10 Things for Paralegals to Consider If You Have to Take Over for Someone Who Is Leaving

The purpose of this list is so that none of the work that you have anything to do with falls between the cracks. Don't look at this project as "why me?" Look at this task as CYA (Covering Your Ass) in the event his or her responsibilities somehow become your responsibility.

If it is within the parameters of your office policy and the laws of your State and the rules and regulations of your State Bar or the "Other Powers That Be." do the following with regard to the attorney or paralegal who is leaving the firm/company:
1. Get their user names and passwords to their firm/company email, Westlaw, Lexis/Nexis, and any sites, directories and databases they've used in connection with your firm's work. There nothing like being assigned a case after they leave and some pivotal information, e.g., "the smoking gun," is locked behind their password... and now they're in their new office... in India, and you can't reach them... and the trial is tomorrow. Need I go on?
2. Get their firm/company voicemail login information.
3. If you monitor the office voice messaging, remove their name and mailbox from the outgoing greeting so that their callers are forced to leave the message in the general voice mailbox or some other more appropriate place.
4. Check their incoming email, SPAM filter email and voice mail daily until these things have been re-routed or dismantled.

5. After they've completely moved out, check their office, desk drawers, shelves and computer "my docs" directory or the equivalent for outstanding case-related issues or dates they may have overlooked or forgotten to mention.
6. Check their docket or calendars, including desk blotter calendar, etc. to make sure discovery deadlines, witness prep appointments, trial prep dates, pleadings deadlines, depositions, client meetings, conference calls, closings, etc. are all now assigned to someone else or adjourned or dealt with in some effective way.
7. Before a deadline sneaks up on the firm, make sure it's clear to everyone: who's taking over what tasks, and make sure everyone knows their role, so that if there is something you need to be doing, you can get started doing it. You don't want the assignee's inattentiveness to become your crisis.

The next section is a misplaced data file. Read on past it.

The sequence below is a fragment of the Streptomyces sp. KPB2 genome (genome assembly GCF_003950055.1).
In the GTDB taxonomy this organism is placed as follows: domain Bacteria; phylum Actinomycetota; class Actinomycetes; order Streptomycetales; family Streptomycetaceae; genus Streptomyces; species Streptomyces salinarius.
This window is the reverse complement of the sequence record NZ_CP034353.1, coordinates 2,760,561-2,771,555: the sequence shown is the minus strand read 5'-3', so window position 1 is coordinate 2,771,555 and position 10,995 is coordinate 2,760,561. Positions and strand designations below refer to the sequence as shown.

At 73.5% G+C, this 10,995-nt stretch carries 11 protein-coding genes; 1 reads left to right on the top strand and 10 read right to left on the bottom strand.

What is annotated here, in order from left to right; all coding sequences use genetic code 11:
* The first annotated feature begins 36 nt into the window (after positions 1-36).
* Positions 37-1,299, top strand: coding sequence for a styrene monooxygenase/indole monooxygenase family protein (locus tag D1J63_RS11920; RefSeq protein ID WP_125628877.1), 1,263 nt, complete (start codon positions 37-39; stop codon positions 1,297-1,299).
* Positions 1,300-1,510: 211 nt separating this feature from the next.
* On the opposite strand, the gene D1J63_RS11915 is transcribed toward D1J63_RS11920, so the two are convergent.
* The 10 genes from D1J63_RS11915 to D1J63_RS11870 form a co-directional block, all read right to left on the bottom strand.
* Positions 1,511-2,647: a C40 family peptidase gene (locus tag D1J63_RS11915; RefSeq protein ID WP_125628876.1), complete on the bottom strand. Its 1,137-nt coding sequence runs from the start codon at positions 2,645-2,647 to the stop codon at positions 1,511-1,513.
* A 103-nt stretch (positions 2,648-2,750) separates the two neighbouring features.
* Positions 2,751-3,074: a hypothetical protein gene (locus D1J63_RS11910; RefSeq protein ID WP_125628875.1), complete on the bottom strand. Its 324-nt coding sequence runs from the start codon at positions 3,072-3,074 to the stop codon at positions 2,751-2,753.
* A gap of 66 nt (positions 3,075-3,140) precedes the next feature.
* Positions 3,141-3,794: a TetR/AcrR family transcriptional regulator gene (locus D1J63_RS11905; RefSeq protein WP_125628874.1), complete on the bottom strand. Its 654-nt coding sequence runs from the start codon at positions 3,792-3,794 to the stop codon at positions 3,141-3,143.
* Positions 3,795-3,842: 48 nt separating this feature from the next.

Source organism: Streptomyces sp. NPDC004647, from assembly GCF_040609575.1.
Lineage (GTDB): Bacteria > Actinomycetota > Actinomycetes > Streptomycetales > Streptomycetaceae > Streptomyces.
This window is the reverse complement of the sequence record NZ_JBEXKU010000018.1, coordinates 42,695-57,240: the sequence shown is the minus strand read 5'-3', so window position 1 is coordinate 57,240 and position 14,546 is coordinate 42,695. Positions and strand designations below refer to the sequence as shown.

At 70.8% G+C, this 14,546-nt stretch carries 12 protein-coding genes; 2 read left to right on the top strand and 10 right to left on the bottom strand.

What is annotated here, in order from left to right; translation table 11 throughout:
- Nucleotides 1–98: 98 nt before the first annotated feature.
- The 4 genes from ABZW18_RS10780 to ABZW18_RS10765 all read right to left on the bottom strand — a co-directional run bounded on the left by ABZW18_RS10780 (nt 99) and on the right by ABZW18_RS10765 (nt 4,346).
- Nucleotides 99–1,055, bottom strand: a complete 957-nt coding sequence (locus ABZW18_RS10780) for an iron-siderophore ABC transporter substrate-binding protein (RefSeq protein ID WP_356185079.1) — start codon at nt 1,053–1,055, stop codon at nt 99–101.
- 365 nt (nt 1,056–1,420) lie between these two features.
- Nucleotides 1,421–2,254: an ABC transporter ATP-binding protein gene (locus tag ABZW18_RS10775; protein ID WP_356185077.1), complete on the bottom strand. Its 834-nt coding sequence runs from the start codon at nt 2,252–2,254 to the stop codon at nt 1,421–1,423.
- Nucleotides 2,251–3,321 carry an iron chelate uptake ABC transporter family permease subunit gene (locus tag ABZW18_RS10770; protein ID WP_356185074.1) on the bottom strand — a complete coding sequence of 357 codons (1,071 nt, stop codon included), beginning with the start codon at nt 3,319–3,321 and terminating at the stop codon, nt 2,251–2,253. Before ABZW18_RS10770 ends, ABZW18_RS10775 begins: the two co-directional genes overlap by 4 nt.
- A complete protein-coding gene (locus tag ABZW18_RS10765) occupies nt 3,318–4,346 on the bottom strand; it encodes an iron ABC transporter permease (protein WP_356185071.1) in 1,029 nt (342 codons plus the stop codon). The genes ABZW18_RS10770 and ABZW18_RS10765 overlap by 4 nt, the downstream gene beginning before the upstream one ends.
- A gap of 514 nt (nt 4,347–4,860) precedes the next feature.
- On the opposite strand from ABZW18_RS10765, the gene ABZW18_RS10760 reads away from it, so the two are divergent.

8. Sit down with the person who is leaving and make a list of their office duties. This is not for you to take them on, but often we don't realize people are quietly responsible for something that will fall into your clueless lap. If they monitor the daily legal publication, get a "101" while they are there. You want to be able to learn all you can while the person is still there, and it's still fresh in their mind.

9. Make sure you get their contact information, address, office phone, cell phone. The reason you want a personal email is because a work email may be a conflict of interest, especially if they going to an office that practices the same field of law. More than likely, you will be asking them something case-related, and you don't want this information to end up in their new firm's system. Of course, you will be using fictitious file names and code words to protect the interest of your clients, but, still, it's better to take precautions, even if it's just their personal email.
10. Get a list of all outstanding matters, despite the fact that you will conscientiously plumb the depths of their office and computer after they leave.
Bonus: 11. Type this up and store it somewhere b/c, I promise you, you will wish you had if you don't. It will reduce your stress later when you recall you have this information in the right place.
Note: There may be a manager in charge of this administrative stuff, but don't trust any work that you are responsible for to be handled with precision. These things that you need in order to do your job may not be on that managing person's "comprehensive" list. It's not personal, so don't worry about offending anyone for doing what everyone will hold over your head when this information is left in the ether and not dealt with. Heads may roll, and yours may be one of them, so avert the predicament anyway you can.
Warning: Check with your firm's managing partner to make sure doing any of this is copacetic BEFORE you do it! Don't simply check with the office manager, unless that person is a lawyer and is authorized to make such decisions.


Jamie C. said...

Terrific article with great (and candid) advice. Just what paralegal need. Keep up the great blogging!

p.s. We plan to add you to The Paralegal Society's blogroll!

~ Jamie

Anonymous said...

I started my job after the paralegal left and was hired to handle real estate matters. The paralegal that left didn't leave any notes and digging through the files made me cringe at the things I found.
I have a background in litigation and 3 days after I started a litigation associate quit. I was then tasked by the managing partner to review the files he had been working on to make sure that any motions for final summary judgment included all counts of the complaints and if not, to draft documents. Nothing like getting thrown into the fire during your first week!

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